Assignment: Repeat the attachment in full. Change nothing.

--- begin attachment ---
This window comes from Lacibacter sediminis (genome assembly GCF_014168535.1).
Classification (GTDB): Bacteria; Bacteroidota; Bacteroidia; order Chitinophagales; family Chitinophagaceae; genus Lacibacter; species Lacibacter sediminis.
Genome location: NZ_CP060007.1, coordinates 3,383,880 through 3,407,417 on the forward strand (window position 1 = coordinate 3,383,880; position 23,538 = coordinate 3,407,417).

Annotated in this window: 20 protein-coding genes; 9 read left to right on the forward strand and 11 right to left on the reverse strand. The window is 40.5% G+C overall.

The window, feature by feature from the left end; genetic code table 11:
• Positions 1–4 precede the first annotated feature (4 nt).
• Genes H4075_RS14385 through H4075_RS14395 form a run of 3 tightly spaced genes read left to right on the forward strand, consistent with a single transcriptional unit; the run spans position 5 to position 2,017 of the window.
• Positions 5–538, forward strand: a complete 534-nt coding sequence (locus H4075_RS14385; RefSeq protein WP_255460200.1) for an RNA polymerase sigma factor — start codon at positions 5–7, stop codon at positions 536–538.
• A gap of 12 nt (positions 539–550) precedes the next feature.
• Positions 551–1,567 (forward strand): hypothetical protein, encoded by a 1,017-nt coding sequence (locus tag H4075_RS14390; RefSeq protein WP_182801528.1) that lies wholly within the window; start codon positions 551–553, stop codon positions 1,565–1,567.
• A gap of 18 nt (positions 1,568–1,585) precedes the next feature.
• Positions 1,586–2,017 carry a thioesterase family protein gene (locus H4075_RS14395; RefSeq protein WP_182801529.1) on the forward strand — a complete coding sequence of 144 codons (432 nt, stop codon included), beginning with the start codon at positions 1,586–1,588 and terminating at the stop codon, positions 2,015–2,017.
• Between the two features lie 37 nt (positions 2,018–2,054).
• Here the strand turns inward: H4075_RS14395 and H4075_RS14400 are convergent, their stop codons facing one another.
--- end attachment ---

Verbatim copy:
This window comes from Lacibacter sediminis (genome assembly GCF_014168535.1).
Classification (GTDB): Bacteria; Bacteroidota; Bacteroidia; order Chitinophagales; family Chitinophagaceae; genus Lacibacter; species Lacibacter sediminis.
Genome location: NZ_CP060007.1, coordinates 3,383,880 through 3,407,417 on the forward strand (window position 1 = coordinate 3,383,880; position 23,538 = coordinate 3,407,417).

Annotated in this window: 20 protein-coding genes; 9 read left to right on the forward strand and 11 right to left on the reverse strand. The window is 40.5% G+C overall.

The window, feature by feature from the left end; genetic code table 11:
• Positions 1–4 precede the first annotated feature (4 nt).
• Genes H4075_RS14385 through H4075_RS14395 form a run of 3 tightly spaced genes read left to right on the forward strand, consistent with a single transcriptional unit; the run spans position 5 to position 2,017 of the window.
• Positions 5–538, forward strand: a complete 534-nt coding sequence (locus H4075_RS14385; RefSeq protein WP_255460200.1) for an RNA polymerase sigma factor — start codon at positions 5–7, stop codon at positions 536–538.
• A gap of 12 nt (positions 539–550) precedes the next feature.
• Positions 551–1,567 (forward strand): hypothetical protein, encoded by a 1,017-nt coding sequence (locus tag H4075_RS14390; RefSeq protein WP_182801528.1) that lies wholly within the window; start codon positions 551–553, stop codon positions 1,565–1,567.
• A gap of 18 nt (positions 1,568–1,585) precedes the next feature.
• Positions 1,586–2,017 carry a thioesterase family protein gene (locus H4075_RS14395; RefSeq protein WP_182801529.1) on the forward strand — a complete coding sequence of 144 codons (432 nt, stop codon included), beginning with the start codon at positions 1,586–1,588 and terminating at the stop codon, positions 2,015–2,017.
• Between the two features lie 37 nt (positions 2,018–2,054).
• Here the strand turns inward: H4075_RS14395 and H4075_RS14400 are convergent, their stop codons facing one another.